As National Childhood Obesity Awareness Month comes to a close, it’s important to review the role of childhood overweight and obesity in many serious illnesses. The US population has one of the world’s highest rates of overweight and obesity1, and the rate of childhood overweight and obesity are increasing in the US2. It is a fact that overweight and obese children are more likely to become overweight and obese adults3.
As highlighted in earlier articles this month, overweight and obesity increase the risk of various chronic illnesses. As the number of overweight and obese children has increased, so has the rate of diabetes, heart disease, high blood pressure, high cholesterol, strokes and joint problems, conditions that used to be rare in children. Prevention of childhood overweight and obesity could decrease these and other diseases not only in children but in those same children as they become adults.
So what can be done? How do we break the vicious cycle of childhood overweight and obesity?
We can start at the beginning, by:
* taking measures to reduce overweight and obesity4 in girls and young women so that they are less likely to start their pregnancies at an unhealthy weight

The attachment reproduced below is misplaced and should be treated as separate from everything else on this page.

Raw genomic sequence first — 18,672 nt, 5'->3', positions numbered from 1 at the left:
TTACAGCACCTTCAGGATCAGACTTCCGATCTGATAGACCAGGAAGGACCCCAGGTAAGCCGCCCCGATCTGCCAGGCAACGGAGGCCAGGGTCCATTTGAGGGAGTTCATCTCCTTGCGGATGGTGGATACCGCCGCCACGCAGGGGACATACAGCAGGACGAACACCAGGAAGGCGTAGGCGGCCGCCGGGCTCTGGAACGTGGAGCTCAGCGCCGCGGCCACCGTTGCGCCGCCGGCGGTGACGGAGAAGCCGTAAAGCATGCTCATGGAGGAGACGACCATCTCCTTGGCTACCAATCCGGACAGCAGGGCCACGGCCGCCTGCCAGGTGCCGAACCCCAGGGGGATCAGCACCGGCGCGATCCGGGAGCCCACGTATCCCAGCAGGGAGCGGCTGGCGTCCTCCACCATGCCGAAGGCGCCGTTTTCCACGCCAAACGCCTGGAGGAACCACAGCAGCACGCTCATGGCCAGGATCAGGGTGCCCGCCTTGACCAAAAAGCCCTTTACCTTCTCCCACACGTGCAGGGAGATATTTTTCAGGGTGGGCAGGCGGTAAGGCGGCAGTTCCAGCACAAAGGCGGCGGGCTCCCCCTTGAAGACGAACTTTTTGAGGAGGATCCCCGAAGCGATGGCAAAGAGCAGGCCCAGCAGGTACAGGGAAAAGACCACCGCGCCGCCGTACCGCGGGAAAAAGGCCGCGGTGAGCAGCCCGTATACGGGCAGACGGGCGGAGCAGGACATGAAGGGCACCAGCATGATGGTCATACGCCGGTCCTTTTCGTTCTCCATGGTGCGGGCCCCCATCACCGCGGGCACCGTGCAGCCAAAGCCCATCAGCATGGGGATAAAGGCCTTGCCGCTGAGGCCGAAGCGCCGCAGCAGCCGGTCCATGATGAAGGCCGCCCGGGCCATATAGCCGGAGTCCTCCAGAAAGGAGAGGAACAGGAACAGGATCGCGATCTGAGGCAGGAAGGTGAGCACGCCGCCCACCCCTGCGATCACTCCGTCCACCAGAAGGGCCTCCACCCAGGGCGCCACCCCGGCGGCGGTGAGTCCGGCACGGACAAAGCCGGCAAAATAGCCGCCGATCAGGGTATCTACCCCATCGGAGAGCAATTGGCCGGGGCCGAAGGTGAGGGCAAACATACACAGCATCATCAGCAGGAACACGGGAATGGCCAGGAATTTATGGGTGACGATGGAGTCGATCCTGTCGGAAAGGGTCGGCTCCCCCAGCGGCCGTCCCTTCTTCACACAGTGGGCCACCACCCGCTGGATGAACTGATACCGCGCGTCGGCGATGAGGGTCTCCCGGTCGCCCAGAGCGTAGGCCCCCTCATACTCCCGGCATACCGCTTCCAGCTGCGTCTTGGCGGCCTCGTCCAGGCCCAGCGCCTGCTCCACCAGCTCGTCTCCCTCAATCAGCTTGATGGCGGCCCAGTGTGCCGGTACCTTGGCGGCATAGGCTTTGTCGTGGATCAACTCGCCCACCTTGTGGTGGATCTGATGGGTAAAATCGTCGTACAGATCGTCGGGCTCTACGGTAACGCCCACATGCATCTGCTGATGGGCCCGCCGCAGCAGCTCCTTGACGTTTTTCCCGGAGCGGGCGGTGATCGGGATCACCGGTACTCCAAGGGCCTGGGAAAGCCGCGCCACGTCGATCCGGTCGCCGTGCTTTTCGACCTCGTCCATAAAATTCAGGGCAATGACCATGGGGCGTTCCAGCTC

* helping pregnant women to make healthy food choices and keep to a healthy weight in order to decrease the risk of conditions like gestational diabetes and complicated deliveries
* helping mothers to breastfeed their babies and keep breastfeeding as long as possible5
* helping mothers to lose weight after giving birth, getting back to their weight before pregnancy, to avoid starting each pregnancy from a higher weight
At VNACJ health centers, preventive care includes promotion of healthy diet and regular physical activity. All of the centers serve as patient-centered medical homes for the community, providing primary preventive care, and (in some centers), prenatal care.
The Freehold Family Health Center, a Federally Qualified Healthcare Center and the site of the CentraState Family Medicine Residency Program, provides all the above services as well as breastfeeding support.
As a family physician and an International Board Certified Lactation Consultant, I provide general primary care for patients of all ages, while also teaching resident physicians and medical students about family medicine as well as breastfeeding. I also provide breastfeeding consults for mothers and babies from any of the VNACJ health centers and from the community.
Alicia Dermer, MD, FABM, IBCLC